Objective: To develop and test a method for comparing the appropriateness of hysterectomy use in different health plans.
Design: Retrospective cohort study.
Setting: Seven managed care organizations.
Patients: Random sample of all nonemergency, non-oncological hysterectomies performed in the seven managed care organizations over a 1-year period. Patients who were not continuously enrolled in a plan for 2 years prior to their hysterectomy were excluded.
Main outcome measures: Proportion of women undergoing hysterectomy in each plan for inappropriate clinical reasons according to ratings derived from a panel of managed care physicians.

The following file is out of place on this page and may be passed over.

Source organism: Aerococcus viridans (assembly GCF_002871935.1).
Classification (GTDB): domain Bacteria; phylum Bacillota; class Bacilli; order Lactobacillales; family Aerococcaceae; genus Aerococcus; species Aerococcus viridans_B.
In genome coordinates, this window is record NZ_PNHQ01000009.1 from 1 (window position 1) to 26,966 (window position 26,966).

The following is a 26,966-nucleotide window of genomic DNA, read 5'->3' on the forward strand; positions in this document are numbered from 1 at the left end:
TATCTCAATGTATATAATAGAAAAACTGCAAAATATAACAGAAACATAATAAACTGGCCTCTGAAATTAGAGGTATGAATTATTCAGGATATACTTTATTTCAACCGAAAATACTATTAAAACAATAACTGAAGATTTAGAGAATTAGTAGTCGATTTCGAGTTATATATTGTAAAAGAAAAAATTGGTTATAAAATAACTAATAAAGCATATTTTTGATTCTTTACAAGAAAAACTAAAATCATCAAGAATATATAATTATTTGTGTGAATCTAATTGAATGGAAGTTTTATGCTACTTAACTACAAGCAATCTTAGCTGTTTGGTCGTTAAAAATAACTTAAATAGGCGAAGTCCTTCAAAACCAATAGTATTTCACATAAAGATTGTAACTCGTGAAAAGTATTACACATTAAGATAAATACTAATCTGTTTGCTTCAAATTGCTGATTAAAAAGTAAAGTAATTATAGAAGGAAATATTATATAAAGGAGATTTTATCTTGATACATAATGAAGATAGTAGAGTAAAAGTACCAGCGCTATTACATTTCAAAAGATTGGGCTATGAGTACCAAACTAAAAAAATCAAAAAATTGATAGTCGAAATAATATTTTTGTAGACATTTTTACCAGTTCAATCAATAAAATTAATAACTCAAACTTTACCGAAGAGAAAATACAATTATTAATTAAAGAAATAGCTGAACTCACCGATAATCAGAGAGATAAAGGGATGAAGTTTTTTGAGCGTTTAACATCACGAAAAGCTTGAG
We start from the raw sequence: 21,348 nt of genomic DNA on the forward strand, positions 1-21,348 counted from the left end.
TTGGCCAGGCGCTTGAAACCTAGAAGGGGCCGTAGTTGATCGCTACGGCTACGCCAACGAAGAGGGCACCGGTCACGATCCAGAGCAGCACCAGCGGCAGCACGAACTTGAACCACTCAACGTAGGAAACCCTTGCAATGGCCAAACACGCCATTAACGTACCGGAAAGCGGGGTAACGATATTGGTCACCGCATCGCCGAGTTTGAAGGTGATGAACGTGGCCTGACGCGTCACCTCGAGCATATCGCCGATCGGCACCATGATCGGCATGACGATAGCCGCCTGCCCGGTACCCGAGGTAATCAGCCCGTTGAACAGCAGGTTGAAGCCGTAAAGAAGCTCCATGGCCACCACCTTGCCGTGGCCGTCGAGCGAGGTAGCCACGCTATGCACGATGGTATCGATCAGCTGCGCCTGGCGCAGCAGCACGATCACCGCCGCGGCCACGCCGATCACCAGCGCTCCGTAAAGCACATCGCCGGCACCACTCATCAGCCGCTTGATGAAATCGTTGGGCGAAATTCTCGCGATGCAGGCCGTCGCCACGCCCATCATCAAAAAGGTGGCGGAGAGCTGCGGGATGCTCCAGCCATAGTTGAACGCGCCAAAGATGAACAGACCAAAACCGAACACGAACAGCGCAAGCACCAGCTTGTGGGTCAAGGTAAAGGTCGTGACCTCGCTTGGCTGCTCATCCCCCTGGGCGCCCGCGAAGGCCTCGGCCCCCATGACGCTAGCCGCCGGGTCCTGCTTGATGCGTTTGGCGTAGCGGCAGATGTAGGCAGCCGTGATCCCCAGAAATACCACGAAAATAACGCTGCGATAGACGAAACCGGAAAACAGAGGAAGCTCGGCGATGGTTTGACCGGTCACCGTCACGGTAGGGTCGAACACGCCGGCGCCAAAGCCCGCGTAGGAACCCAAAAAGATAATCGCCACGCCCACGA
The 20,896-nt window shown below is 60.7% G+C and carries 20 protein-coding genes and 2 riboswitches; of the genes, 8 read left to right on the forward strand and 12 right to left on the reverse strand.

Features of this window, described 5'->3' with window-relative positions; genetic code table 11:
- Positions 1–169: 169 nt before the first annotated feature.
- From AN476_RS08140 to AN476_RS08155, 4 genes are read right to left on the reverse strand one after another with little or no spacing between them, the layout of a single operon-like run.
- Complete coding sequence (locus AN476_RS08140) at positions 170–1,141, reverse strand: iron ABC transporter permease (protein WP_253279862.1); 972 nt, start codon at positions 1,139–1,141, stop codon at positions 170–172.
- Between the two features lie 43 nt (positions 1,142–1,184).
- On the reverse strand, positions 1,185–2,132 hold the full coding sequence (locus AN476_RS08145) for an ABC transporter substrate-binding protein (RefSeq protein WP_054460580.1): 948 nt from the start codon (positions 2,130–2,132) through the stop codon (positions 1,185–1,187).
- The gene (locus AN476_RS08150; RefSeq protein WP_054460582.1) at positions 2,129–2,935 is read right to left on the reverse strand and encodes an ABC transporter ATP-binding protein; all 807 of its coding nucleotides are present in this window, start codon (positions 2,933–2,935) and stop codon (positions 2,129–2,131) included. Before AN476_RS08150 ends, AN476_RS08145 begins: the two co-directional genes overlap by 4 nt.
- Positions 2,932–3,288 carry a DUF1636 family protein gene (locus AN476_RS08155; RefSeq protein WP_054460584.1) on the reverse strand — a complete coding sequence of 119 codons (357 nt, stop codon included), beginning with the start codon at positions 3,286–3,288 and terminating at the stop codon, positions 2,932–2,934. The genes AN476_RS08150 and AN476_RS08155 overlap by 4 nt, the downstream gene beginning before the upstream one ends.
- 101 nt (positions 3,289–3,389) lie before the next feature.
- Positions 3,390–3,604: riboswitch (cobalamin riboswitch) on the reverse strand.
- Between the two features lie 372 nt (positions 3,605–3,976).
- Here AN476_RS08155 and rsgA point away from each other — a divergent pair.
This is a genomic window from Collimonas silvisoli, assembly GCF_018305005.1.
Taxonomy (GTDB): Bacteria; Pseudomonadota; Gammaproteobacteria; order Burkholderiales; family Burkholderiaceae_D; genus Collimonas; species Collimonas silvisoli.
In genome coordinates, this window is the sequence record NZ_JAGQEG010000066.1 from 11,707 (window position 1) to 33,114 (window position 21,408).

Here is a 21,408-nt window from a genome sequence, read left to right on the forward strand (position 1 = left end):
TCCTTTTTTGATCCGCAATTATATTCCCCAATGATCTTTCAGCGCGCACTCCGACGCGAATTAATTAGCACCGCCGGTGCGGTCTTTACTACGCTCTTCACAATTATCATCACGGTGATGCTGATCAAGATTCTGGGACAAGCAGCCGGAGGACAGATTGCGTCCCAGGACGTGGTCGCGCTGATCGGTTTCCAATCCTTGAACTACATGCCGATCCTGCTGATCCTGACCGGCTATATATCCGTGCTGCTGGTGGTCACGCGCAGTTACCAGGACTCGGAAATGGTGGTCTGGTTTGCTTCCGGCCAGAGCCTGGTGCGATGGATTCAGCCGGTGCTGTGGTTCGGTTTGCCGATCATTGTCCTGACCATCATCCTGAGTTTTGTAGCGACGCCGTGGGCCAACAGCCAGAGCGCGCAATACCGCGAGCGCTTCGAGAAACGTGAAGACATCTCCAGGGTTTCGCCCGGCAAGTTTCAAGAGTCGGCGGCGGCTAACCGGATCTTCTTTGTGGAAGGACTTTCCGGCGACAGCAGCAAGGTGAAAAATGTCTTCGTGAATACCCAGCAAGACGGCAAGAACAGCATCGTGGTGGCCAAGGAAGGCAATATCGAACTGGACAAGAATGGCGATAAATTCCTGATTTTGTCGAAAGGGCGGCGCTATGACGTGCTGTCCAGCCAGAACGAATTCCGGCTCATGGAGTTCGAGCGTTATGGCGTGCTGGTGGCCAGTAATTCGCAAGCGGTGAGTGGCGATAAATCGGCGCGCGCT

Results: Overall, about 16% of women underwent hysterectomy for reasons judged to be clinically inappropriate. Only one plan had significantly more hysterectomies rated inappropriate compared with the group mean (27%, unadjusted). Adjusting for age and race did not affect the rankings of the plans and had little effect on the numeric results.
Conclusion: The rates of inappropriate use of hysterectomies are similar to those for other procedures and vary to a small degree among health plans. This information may be useful to purchasers when they consider which health plans to offer their employees.